Whale and Dolphin Conservation (WDC) and Deloitte have released a new report that shines a light on the risks and opportunities for four key sectors – shipping, food retail, financial services and tourism – operating in the ocean economy.
Launched on World Oceans Day (June 8th), the report highlights the key role that whales and dolphins play in oceanic ecosystems and assesses the multi-billion dollar, and wider non-financial, contributions of these ‘ocean ambassadors’ to businesses, and the environment and society.
Businesses are now navigating a landscape where there are ambitious global goals to halt and reverse biodiversity loss by 2030, and an urgent need to both understand and embrace biodiversity. With the upcoming launch of the Taskforce for Nature-related Financial Disclosures (TNFD) in September, we are moving to a position where businesses will face increased scrutiny on their impacts on ecosystems – both on land and, crucially, in the ocean - which in spite of covering 71% of the Earth’s surface, capturing 25% of all human-generated carbon emissions and according to the UN, providing the means for up to 80% of global trade, remains the least funded of all of the UN’s Sustainable Development Goals.
The report aims to highlight this disparity by presenting a new, holistic value framework to help businesses structure their thinking about the true value of living species and uses cetaceans (whales and dolphins) to showcase the diverse ecosystem of services that nature provides. Importantly, it also highlights achievable calls-to-action that aim to develop the environmental discussion and inspire action, and a call for businesses to embrace the oceanic biodiversity expertise of others – including expert NGO partners like WDC.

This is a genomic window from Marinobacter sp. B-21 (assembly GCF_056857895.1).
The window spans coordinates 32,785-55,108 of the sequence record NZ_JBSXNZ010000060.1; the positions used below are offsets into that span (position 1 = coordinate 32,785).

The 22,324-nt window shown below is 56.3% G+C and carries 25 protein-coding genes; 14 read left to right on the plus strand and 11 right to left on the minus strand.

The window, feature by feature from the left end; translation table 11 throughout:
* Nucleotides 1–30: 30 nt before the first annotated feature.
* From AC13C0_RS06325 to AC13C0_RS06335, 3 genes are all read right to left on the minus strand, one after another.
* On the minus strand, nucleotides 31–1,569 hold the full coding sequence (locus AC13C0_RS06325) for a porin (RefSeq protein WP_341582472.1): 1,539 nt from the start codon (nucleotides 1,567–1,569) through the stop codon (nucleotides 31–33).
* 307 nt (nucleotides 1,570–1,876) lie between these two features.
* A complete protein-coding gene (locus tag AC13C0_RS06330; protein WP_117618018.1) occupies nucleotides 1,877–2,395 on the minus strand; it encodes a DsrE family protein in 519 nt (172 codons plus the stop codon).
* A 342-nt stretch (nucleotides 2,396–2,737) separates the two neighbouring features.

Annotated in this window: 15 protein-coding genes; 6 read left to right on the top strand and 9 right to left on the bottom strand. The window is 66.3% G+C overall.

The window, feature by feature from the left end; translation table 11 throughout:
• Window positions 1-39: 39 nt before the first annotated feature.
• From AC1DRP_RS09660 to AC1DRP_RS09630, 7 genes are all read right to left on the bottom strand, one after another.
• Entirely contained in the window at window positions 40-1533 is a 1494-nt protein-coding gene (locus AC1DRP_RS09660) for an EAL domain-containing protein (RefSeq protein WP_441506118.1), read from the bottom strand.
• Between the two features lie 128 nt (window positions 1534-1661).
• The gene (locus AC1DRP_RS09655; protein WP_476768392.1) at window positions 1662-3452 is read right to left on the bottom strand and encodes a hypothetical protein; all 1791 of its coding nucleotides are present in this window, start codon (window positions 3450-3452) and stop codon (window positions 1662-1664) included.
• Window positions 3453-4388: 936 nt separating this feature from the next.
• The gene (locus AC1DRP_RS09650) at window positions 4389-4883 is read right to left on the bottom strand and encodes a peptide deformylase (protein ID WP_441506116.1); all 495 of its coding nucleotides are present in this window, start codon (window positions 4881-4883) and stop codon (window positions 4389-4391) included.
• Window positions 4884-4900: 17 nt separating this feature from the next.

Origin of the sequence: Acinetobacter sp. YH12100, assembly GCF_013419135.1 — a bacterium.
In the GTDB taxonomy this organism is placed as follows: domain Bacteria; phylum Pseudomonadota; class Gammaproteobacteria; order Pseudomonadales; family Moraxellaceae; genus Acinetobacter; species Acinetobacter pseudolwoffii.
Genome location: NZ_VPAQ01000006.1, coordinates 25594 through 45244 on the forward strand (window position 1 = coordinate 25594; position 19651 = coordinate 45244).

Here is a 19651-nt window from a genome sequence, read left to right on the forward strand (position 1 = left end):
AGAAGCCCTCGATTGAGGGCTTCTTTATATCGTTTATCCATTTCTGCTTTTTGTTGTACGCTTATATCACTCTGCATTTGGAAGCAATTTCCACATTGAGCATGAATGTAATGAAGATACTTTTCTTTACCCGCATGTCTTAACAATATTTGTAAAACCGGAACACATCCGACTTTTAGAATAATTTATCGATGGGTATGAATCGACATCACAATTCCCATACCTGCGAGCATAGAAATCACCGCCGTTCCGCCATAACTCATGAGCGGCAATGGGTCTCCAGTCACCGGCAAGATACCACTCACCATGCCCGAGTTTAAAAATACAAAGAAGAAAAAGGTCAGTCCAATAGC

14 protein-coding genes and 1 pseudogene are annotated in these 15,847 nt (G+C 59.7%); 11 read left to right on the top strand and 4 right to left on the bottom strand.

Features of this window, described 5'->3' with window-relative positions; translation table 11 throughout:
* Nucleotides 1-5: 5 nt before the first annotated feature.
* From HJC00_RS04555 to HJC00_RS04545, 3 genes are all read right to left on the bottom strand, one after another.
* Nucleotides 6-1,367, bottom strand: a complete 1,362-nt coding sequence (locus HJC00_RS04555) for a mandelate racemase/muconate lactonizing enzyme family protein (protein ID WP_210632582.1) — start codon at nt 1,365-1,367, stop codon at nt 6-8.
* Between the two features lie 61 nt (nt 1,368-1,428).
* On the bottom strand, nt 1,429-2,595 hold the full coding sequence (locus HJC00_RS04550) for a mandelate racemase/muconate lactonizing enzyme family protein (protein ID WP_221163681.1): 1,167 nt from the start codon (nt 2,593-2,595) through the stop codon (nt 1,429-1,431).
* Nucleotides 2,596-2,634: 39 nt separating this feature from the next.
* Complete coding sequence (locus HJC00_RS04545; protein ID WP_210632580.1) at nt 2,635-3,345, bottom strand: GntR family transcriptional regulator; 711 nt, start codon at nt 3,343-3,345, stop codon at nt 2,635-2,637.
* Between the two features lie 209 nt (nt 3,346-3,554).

Andy Tong, Economic Advisory partner at Deloitte stated: “Human impacts on the ocean and its ecosystems, including on whales and dolphins, are not fully factored into the price we pay for goods and services. A significant proportion of what we consume as a society makes use of the ocean, directly or indirectly. The impact of this activity, which gives rise to biodiversity loss and climate change, means we are now at a point where our oceanic ecosystems are under significant threat.
“Within this changing landscape, risks and opportunities emerge for businesses and providers of financial capital – changing behaviours along with investment into marine ecosystems will be key. We can also benefit from harnessing technology to collect more and better data to better understand impact and act accordingly. Organisations can benefit financially as well as contributing to positive ecological and societal outcomes by taking proactive action now.”
WDC’s Director of Campaigns and Policy, Dr Carla Boreham added: “There is widespread recognition that business-as-usual is not sustainable if humanity is to stand a chance of tackling climate change, decarbonising our economies and reversing biodiversity loss. Sadly, marine ecosystems are deteriorating at an alarming rate, and this has huge consequences to us as individuals and our businesses. Our message is clear: we cannot beat the climate and biodiversity crises without protecting the ocean, and we cannot protect the ocean without whales and dolphins. There are huge opportunities for public and private sector organisations to collaborate and tackle the degradation of marine ecosystems. Acting now to save whales, dolphins and our ocean not only makes environmental sense, but this report also shows that it makes good business sense too.